Molecular crystal structures pack it

Autopack rotates crystal structures in 3D space to reduce the projected area of ​​their molecules. After convergence, it is possible to draw a crystal-related packaging motif based on relative interplanar angles. In this example, the deposits found after the optimization procedure indicate the beta packaging motif of the structure. Credits: Lawrence Livermore National Laboratory

Whether organic chemists are working to develop new molecular energy or to create new hit drugs in the pharmaceutical industry, each seeks to optimize the chemical structure of the molecules to achieve the desired target properties.

Part of this optimization includes the molecular crystal packaging motif, the perceptual pattern of molecule orientation relative to the crystal structure. Current data sets on packaging motifs have remained small due to intensive manual labeling processes and insufficient labeling schemes.

To help solve this problem, a team of materials from the Lawrence Livermore National Laboratory (LLNL) and computer scientists have developed a free Autopack package that formalizes the packaging motifing process and can automatically process and label packaging motifs on thousands of molecular crystal structures. The research appears in Journal of Chemical Information and Modeling.

Small-scale engineering studies over the past 30 years suggest that although predicting experimental crystal structures from chemical structure alone remains unattainable, there may be relationships between the chemical structure of molecules and the specific crystal structure attribute they adopt, called the packaging motif.

The molecular crystal packaging motif is an important concept for application in energy and organic electronics because of the observed correlations between molecular crystal packaging motifs and properties properties of interest, including insensitivity to molecular explosives and charge transport for molecular semiconductors.

So far, a formalized open source method for assigning packaging motives has never been created. Instead, packaging motifs are attributed to molecular crystals simply by human assessment of crystal structure and judgment, resulting in small and noisy data sets.

“In the era of machine learning, the ability to create large, labeled data sets of molecular crystal packaging motifs is now particularly important,” said LLNL data scientist Donald Loveland, lead author of the article. “Such efforts can create models that can predict packaging motifs only from the chemical structure of the molecules, which would help organic chemists prioritize the synthesis of new molecules based on the desired packaging motif and properties.”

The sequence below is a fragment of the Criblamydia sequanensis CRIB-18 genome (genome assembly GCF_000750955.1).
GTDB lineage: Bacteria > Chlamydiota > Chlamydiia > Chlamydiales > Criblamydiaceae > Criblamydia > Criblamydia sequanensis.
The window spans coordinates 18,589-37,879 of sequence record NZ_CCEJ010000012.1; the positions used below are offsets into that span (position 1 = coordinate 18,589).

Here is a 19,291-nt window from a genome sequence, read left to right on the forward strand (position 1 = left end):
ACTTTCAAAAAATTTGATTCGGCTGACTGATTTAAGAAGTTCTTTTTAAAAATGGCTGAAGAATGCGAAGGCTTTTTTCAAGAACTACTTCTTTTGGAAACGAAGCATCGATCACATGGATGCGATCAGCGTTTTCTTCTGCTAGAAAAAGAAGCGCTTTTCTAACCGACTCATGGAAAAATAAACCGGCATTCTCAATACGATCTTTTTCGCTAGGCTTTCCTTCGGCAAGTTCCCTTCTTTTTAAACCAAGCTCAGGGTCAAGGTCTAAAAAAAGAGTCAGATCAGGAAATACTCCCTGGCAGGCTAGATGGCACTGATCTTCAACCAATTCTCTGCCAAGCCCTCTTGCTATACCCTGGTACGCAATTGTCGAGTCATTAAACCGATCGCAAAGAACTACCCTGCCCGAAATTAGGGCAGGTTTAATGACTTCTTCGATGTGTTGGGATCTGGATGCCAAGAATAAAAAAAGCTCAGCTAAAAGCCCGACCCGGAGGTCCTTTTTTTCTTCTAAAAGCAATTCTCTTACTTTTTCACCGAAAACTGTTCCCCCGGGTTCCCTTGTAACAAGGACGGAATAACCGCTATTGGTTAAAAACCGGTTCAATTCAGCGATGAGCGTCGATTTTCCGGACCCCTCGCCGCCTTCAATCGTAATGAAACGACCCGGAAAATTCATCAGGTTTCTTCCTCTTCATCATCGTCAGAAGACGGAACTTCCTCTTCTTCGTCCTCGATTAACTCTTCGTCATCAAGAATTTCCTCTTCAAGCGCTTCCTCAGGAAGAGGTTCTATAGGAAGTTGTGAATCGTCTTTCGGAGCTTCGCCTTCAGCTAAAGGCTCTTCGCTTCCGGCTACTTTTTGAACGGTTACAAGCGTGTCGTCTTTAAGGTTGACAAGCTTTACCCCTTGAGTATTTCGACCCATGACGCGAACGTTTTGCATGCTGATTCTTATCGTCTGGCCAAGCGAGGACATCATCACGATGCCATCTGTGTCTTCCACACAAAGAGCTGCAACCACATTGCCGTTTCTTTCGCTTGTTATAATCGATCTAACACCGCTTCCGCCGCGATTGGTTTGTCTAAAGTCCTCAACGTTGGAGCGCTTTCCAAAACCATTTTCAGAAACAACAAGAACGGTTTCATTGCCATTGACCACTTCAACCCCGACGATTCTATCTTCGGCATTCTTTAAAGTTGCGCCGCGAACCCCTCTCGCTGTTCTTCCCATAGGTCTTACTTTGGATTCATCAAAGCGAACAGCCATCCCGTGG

The new LLNL work uses an efficient optimization algorithm that bypasses many of the problems found in the previously proposed packaging motif labeling methods, leading to new superior results when tested on a data set curated by LLNL.

Through Autopack, the researchers were able to generate a dataset of nearly 10,000 packaging motifs for a set of energy and energy-like molecules of interest to the Laboratory, which would have been an impossible task sooner. For context, the literature to date has remained limited to a hundred molecules due to the tedious and time-consuming nature of manual marking. Early analysis of this new data set suggests complex trends between intermolecular interactions, 3-D molecular conformations, and adopted packaging motifs that are currently unexplored in the field, providing guidance on next steps for engineering crystal pipelines.

The code is freely available through the Laboratory Office for Innovation and Partnerships.


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More information:
Donald Loveland et al. Automated identification of molecular crystal packaging motifs, Journal of Chemical Information and Modeling (2020). DOI: 10.1021 / acs.jcim.0c01134

Provided by Lawrence Livermore National Laboratory

Citation: Molecular crystal structures pack it (2020, December 24) retrieved December 24, 2020 from https://phys.org/news/2020-12-molecular-crystal.html

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